The Denver/Boulder Better Business Bureau has received more than 50,000 complaints against DirecTV (Nasdaq: DTV) and Dish Network (Nasdaq: DISH) over the last three years, forcing the consumer advocacy agency to call out the DBS firms and warning consumers to read the fine print before signing contracts.
The volume and "pattern of issues" found in the complaints filed with the BBB pushed the organization to issue a public statement about satellite-TV service, spokesman Megan Miller told the Denver Post. DirecTV received 39,000 complaints and Dish received 13,000, which covered problems with service, billing, cancellation fees and other issues. Some customers reported facing early-termination fees of more than $600, according to the BBB. Ironically, DirecTV and Dish traditionally rank pretty high in the list of multichannel providers serving the western region of the country in J.D. Power & Associates' annual customer service satisfaction survey.
For the first time in its history, Dish lost customers in the second quarter and the company is in the process of rebranding itself. In the past, Dish branded itself as the low-cost provider, but those days are over, Dish's chief marketing officer Ira Bahr told The Post. "There is no way that any company can win with a positioning based only on price," Bahr said. "We need to assure that customers and prospects understand the really impressive range of attributes that we offer." Dish's new message: "We want you to get to know us personally," Bahr said.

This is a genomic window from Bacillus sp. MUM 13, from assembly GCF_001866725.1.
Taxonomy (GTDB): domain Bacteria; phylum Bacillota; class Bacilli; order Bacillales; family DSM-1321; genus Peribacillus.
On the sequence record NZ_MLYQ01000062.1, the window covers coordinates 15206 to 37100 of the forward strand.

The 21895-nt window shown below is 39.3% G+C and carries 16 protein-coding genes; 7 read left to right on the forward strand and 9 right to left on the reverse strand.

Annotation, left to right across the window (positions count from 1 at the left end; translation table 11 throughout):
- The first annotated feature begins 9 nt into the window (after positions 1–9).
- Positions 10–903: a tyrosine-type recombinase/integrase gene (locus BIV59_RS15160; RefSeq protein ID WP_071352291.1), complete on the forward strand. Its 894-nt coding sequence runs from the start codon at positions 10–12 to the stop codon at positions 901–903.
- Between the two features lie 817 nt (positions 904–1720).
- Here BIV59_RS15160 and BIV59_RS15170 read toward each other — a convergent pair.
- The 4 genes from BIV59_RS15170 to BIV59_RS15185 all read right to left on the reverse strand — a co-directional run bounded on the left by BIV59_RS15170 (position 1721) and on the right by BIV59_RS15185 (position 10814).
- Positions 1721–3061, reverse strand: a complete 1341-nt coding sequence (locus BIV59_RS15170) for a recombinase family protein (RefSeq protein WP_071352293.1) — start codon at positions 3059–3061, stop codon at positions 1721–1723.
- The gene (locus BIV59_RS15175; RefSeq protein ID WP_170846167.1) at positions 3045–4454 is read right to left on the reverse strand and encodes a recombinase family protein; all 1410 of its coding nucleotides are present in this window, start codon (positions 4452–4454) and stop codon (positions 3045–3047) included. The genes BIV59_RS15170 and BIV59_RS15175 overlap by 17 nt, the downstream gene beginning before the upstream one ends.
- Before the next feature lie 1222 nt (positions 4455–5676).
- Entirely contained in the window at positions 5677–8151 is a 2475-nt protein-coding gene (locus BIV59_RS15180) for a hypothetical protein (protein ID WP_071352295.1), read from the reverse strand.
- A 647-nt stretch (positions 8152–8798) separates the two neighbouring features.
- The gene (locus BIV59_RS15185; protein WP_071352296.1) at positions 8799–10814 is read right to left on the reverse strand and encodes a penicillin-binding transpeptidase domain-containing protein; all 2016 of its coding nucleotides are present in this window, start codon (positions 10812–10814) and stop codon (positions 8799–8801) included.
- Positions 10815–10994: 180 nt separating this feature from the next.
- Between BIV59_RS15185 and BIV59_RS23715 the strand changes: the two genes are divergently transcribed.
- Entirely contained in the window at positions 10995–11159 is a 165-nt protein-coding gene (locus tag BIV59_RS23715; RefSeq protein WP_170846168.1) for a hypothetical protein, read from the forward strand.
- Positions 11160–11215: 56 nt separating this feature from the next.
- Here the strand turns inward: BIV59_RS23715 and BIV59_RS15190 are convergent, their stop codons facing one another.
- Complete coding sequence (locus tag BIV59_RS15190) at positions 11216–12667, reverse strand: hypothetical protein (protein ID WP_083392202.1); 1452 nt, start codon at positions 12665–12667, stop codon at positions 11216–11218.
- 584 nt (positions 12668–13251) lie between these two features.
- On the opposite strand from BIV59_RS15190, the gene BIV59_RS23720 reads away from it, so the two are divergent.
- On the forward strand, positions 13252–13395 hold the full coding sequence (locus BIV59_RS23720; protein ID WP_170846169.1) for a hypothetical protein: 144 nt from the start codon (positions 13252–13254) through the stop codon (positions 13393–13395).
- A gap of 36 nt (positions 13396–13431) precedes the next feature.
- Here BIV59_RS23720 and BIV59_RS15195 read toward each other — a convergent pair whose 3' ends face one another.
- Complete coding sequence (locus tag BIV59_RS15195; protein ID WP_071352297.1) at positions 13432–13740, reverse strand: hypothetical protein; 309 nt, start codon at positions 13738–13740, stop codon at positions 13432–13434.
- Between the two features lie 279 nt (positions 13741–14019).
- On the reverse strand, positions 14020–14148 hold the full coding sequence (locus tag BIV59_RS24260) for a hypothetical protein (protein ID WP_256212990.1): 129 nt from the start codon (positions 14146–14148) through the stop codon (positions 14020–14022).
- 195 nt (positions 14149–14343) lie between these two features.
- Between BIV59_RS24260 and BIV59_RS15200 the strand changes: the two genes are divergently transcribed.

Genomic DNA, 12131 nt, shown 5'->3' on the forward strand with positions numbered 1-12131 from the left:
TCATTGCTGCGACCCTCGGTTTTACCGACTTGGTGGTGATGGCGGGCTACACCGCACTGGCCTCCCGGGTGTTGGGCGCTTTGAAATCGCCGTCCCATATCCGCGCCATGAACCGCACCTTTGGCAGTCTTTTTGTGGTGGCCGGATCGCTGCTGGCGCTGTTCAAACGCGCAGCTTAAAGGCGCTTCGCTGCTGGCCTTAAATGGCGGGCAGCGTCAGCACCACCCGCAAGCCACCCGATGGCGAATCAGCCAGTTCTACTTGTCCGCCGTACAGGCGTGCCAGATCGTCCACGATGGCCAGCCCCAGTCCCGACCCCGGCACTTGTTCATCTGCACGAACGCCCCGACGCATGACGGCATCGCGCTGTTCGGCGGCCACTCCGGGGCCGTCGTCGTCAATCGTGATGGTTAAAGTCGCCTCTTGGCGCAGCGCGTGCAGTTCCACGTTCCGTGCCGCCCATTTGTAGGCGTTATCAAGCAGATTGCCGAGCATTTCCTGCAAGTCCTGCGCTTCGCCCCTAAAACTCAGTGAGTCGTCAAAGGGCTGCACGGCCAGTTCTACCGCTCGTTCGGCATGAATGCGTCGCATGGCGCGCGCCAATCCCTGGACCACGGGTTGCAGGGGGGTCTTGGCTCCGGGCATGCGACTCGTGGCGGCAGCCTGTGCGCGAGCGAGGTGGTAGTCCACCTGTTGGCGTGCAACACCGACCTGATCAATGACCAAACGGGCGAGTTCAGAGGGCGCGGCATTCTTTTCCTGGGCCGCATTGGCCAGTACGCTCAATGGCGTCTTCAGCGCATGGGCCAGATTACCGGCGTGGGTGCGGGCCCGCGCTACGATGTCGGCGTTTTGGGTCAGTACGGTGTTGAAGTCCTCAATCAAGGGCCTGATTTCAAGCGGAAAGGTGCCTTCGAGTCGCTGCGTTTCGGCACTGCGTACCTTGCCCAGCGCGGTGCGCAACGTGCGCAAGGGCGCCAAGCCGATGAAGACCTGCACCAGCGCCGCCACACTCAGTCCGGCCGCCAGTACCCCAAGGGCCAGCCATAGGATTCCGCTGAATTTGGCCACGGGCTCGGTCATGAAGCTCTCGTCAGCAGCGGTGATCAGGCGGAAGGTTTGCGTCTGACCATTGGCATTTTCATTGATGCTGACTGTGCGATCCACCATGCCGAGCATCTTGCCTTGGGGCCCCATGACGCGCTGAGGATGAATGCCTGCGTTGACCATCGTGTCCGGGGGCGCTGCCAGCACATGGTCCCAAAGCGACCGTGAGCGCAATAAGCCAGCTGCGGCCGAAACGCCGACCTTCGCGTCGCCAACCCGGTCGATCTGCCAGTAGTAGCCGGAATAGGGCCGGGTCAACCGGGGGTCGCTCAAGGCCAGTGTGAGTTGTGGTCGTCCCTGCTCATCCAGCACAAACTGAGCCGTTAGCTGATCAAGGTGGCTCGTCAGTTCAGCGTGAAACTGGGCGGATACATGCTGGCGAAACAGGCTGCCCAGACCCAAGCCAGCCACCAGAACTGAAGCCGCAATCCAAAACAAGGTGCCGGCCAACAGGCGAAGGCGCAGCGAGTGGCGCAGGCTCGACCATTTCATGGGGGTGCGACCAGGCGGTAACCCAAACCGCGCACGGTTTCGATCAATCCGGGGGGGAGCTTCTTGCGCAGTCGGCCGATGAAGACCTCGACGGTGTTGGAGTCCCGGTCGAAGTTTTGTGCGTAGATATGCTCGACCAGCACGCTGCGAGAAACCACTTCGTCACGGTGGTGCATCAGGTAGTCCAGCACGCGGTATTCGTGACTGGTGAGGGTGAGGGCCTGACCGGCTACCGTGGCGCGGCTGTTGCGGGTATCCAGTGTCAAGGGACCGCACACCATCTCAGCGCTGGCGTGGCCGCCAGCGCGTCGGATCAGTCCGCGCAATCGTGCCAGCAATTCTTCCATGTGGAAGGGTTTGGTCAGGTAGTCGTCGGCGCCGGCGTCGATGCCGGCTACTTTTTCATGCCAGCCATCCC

Dish plans to roll out Google TV when it launches later this year and the company recently rolled out Dishonline.com, offering streaming of live programming and recorded content. Meanwhile, DirecTV is "working hard to fix each and every issue," company spokesman Robert Mercer to the newspaper. "We've always prided ourselves on providing excellent customer service, but we recognize we're not batting a thousand in this area," He adds that the complaints represent less than 1 percent of DirecTV's 18.8 million subscribers.
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